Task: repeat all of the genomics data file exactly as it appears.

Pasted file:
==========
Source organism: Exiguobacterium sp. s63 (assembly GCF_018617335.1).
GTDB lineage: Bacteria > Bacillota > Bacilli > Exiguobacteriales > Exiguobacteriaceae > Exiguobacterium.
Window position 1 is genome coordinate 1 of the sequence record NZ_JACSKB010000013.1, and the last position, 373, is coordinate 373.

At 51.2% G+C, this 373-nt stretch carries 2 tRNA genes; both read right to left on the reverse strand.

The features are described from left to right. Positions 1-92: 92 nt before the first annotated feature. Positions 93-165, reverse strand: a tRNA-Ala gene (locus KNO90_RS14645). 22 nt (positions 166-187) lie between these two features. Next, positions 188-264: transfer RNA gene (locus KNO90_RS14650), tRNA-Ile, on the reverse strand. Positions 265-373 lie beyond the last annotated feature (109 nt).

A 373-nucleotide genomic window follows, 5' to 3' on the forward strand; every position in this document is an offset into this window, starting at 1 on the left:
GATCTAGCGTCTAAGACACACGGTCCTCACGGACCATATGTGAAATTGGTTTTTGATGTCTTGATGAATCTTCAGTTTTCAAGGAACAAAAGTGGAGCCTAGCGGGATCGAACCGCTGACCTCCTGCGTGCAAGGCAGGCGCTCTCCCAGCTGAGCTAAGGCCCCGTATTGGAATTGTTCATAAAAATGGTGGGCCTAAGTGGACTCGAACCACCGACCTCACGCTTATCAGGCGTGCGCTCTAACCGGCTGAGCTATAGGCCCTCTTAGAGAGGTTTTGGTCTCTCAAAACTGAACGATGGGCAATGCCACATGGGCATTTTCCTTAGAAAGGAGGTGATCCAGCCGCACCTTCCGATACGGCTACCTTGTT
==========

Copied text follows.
Source organism: Exiguobacterium sp. s63 (assembly GCF_018617335.1).
GTDB lineage: Bacteria > Bacillota > Bacilli > Exiguobacteriales > Exiguobacteriaceae > Exiguobacterium.
Window position 1 is genome coordinate 1 of the sequence record NZ_JACSKB010000013.1, and the last position, 373, is coordinate 373.

At 51.2% G+C, this 373-nt stretch carries 2 tRNA genes; both read right to left on the reverse strand.

The features are described from left to right. Positions 1-92: 92 nt before the first annotated feature. Positions 93-165, reverse strand: a tRNA-Ala gene (locus KNO90_RS14645). 22 nt (positions 166-187) lie between these two features. Next, positions 188-264: transfer RNA gene (locus KNO90_RS14650), tRNA-Ile, on the reverse strand. Positions 265-373 lie beyond the last annotated feature (109 nt).

A 373-nucleotide genomic window follows, 5' to 3' on the forward strand; every position in this document is an offset into this window, starting at 1 on the left:
GATCTAGCGTCTAAGACACACGGTCCTCACGGACCATATGTGAAATTGGTTTTTGATGTCTTGATGAATCTTCAGTTTTCAAGGAACAAAAGTGGAGCCTAGCGGGATCGAACCGCTGACCTCCTGCGTGCAAGGCAGGCGCTCTCCCAGCTGAGCTAAGGCCCCGTATTGGAATTGTTCATAAAAATGGTGGGCCTAAGTGGACTCGAACCACCGACCTCACGCTTATCAGGCGTGCGCTCTAACCGGCTGAGCTATAGGCCCTCTTAGAGAGGTTTTGGTCTCTCAAAACTGAACGATGGGCAATGCCACATGGGCATTTTCCTTAGAAAGGAGGTGATCCAGCCGCACCTTCCGATACGGCTACCTTGTT